My Reflection in the Dirty Pane Glass

my old house in Cochise AZ

When nightfall turned windows into mirrors, I used to look into one of the dusty old frames on the east wall and stare hard, willing the glass to produce a beautiful me, praying to God to let me see myself as I would someday be; beautiful.

The night-darkened window cast back a grainy romantic picture, and waved by the layers of dirt and oil, I could imagine in the shadows. I imagined a beautiful, grown-up girl in a pretty house.

I had to call my sister to ask her if we had a mirror. I remembered a small, round one that my dad used for shaving, but Heather would know the details. Yes, we had a mirror, she said. It was as I thought except I hadn’t considered that my chest would tighten and my breath catch as I tried to remember. The east wall, why was I standing there, what job was to be done along that wall? Nothing, Heather said, it was a tiny space between the front door and the refrigerator and I would have had to stand on my tiptoes to see myself in the window, but I must have done it many times, this I do remember. I did have a job in that cramped spot, that of baring my heart to God begging for beauty.

The prayers to be beautiful were constant. Poverty can feel ugly, and I felt the depths of it. I remember the day in Sunday School when the teacher asked us children to raise a hand if we knew someone more poor than ourselves. Apparently we were to pray for that unfortunate soul. I knew no one with less than myself, but raised my hand anyway, thinking that maybe the Cartmells had it worse but knowing deep they really didn’t, not missing the furtive glances my way. Why would a teacher ask such a thing? And there was my teacher at the elementary school who went round the class after Christmas asking each child to share what he received. I lied and made up gifts and everyone knew I lied. I vowed to never ask a child that question.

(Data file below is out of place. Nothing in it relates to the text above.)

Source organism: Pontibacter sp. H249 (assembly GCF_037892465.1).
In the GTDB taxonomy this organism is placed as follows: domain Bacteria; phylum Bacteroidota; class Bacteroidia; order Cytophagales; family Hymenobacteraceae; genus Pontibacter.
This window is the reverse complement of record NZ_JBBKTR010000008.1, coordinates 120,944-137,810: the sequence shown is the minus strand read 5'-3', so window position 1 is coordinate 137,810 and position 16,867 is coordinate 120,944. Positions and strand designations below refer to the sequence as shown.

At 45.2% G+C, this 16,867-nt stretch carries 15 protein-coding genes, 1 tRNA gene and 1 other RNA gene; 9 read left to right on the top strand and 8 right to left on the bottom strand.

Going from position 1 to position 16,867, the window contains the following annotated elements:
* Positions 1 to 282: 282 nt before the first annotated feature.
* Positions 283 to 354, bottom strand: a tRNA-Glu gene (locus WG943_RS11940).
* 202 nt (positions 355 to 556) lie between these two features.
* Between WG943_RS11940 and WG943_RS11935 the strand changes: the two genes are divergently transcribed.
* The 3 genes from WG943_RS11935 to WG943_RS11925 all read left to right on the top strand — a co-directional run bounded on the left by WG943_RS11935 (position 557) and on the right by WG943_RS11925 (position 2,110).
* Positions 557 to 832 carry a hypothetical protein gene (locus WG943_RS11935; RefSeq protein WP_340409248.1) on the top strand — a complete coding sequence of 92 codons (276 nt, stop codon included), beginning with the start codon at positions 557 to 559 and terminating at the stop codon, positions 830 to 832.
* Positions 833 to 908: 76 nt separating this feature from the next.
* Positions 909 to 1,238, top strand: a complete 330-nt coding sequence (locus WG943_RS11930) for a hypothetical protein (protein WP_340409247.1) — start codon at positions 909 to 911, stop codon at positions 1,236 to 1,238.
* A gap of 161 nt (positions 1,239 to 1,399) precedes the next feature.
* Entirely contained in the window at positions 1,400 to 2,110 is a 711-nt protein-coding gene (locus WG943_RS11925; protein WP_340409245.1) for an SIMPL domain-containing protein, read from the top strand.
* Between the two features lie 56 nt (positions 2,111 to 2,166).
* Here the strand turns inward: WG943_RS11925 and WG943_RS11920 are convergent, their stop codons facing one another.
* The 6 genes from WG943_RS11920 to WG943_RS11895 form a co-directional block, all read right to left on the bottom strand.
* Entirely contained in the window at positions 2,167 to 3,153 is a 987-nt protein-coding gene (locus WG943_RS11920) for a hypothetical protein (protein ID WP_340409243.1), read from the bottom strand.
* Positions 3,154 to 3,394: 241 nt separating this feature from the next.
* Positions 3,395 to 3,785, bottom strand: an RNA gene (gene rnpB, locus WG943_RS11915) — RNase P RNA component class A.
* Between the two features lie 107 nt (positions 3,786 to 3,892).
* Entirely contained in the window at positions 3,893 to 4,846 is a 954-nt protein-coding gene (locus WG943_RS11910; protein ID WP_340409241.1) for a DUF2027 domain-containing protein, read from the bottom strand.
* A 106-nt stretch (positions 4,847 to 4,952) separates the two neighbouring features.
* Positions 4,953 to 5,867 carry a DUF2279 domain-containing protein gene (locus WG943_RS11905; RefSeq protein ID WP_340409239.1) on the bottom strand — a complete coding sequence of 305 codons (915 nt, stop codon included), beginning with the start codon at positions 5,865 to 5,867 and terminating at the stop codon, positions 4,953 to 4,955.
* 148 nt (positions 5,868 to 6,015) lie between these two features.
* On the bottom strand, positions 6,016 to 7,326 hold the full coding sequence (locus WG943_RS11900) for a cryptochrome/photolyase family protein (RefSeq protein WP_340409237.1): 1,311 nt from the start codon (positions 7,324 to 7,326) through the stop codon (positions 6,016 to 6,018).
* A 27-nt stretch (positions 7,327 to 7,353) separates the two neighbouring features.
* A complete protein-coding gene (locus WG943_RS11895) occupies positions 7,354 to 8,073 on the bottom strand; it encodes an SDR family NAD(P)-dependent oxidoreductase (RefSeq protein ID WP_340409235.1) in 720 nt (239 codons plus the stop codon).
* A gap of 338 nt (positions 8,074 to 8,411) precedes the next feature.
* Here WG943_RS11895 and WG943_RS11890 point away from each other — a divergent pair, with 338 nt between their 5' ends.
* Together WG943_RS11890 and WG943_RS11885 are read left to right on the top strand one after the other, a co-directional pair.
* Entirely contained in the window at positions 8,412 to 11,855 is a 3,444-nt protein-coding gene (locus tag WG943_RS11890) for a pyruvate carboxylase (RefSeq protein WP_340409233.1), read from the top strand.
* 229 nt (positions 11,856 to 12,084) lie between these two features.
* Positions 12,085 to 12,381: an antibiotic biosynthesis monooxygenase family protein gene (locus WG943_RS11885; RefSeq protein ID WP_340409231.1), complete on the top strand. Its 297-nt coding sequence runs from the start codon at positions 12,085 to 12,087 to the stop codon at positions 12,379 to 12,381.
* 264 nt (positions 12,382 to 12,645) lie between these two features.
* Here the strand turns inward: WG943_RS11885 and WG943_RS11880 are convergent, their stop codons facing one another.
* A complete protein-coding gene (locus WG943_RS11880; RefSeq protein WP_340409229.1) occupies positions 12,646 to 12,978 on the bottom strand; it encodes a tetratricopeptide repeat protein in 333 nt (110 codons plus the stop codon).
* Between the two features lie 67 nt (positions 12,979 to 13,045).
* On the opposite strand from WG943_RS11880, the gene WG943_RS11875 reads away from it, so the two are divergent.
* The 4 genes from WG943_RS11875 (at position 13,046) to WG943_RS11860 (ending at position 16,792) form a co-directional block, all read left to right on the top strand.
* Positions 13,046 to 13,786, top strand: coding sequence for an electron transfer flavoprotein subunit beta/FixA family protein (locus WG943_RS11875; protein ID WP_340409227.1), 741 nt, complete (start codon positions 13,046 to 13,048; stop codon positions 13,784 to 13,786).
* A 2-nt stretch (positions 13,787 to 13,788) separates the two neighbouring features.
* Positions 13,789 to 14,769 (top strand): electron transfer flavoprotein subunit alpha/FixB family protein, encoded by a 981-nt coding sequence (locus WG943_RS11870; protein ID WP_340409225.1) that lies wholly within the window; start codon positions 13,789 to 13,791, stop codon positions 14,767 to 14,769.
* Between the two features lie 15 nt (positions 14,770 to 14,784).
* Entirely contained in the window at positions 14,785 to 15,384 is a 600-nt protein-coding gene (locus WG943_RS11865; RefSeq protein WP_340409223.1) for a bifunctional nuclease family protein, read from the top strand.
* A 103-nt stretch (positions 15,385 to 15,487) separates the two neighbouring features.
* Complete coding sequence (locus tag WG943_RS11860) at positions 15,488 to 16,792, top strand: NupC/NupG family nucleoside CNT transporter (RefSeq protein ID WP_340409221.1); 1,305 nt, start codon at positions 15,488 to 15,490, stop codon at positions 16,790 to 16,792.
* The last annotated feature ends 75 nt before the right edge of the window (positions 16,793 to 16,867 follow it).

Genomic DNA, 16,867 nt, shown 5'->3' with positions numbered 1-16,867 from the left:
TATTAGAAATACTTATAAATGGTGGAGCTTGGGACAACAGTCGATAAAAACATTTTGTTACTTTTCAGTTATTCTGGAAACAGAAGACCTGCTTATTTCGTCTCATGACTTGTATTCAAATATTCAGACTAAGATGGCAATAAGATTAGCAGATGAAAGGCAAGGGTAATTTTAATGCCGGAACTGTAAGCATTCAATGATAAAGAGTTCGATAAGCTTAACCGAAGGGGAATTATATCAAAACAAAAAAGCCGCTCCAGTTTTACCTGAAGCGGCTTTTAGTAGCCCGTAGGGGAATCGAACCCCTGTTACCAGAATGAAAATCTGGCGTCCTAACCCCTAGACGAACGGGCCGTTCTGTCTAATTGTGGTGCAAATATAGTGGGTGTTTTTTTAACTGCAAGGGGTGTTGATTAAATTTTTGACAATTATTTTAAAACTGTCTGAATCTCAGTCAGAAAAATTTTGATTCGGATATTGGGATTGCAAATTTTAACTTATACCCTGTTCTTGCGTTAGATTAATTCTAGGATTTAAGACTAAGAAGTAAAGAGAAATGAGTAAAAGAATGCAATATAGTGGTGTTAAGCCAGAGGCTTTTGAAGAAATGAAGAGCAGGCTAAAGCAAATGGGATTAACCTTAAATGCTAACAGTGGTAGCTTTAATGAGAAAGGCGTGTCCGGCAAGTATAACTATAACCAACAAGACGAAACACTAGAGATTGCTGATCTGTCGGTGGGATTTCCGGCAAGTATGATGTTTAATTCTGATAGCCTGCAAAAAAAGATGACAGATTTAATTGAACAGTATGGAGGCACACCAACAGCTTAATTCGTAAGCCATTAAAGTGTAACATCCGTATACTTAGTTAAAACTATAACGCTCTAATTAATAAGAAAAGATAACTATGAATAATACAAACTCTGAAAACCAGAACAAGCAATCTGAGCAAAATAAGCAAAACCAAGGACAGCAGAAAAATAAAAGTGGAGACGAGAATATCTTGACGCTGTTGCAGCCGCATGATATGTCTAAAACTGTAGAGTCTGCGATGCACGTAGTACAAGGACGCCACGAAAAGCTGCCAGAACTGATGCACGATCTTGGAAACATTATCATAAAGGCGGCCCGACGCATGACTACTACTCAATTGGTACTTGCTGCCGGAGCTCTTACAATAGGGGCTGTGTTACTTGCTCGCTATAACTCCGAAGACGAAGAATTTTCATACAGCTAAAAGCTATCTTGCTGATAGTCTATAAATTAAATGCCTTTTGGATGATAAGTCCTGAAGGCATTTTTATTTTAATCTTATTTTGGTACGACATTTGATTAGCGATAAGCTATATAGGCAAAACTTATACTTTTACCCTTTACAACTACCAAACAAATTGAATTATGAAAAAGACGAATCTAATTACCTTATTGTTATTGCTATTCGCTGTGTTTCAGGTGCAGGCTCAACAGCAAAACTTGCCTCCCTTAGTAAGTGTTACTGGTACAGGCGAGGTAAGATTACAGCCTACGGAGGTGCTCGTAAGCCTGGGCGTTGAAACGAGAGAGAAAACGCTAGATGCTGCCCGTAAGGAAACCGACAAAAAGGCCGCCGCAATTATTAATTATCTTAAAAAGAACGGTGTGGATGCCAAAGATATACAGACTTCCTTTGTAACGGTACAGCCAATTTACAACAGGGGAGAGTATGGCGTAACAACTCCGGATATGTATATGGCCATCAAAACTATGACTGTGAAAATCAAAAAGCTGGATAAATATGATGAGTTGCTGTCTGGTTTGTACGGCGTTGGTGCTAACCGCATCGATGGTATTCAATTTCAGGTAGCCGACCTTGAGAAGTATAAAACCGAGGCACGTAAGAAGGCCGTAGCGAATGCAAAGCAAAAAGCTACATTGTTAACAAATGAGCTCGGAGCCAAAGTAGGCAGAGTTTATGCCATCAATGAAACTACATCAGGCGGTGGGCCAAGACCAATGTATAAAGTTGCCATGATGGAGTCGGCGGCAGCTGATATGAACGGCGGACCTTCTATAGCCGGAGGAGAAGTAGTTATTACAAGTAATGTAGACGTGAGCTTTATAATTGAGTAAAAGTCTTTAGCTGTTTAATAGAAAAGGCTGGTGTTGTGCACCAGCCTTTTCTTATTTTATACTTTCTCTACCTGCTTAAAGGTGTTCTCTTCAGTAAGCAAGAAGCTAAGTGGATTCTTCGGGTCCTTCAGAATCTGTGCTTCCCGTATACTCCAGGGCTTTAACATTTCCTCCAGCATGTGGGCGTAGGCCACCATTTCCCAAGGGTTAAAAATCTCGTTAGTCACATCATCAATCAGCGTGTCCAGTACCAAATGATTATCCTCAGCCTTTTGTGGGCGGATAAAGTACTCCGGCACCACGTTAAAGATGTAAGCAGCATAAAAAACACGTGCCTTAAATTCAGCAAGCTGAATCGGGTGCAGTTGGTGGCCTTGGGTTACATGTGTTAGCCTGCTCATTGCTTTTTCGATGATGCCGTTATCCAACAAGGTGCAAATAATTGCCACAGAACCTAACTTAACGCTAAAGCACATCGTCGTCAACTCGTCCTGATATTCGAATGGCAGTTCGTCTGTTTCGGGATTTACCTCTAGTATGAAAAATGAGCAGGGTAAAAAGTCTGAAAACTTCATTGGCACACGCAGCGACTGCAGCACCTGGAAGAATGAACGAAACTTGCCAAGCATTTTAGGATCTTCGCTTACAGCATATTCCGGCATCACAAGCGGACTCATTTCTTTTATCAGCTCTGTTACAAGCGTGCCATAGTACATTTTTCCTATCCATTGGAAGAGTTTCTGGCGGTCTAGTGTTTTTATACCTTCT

I could have been a child-leper, calling out ahead in a thin voice of shame, “Unclean, unclean.” Our shack made of corrugated iron and rough wood, dirt thick on the floor, a crude hole in the floor with a pipe for water serving as sink, and always undone~this, this was my shame and ugliness.

Long I’ve considered my childhood but just now have discovered something. What frightful thing I couldn’t put my finger on I’ve now marked. It wasn’t just that we lived in extreme poverty, that my mom was unstable, that my dad was the town drunk, neglectful and abusive, though these are frightful things. It was the disorder and the chaos and the filth.

Always dirty clothes, dirty dishes, junk strewn about, boxes stacked with items long-forgotten by all but the mice, piles of old construction materials in the side room anchored in the dirt, and how could I have ever expected to feel beautiful? Being raised in such a chaotic mess I wore it every day as my garment and I felt ugly.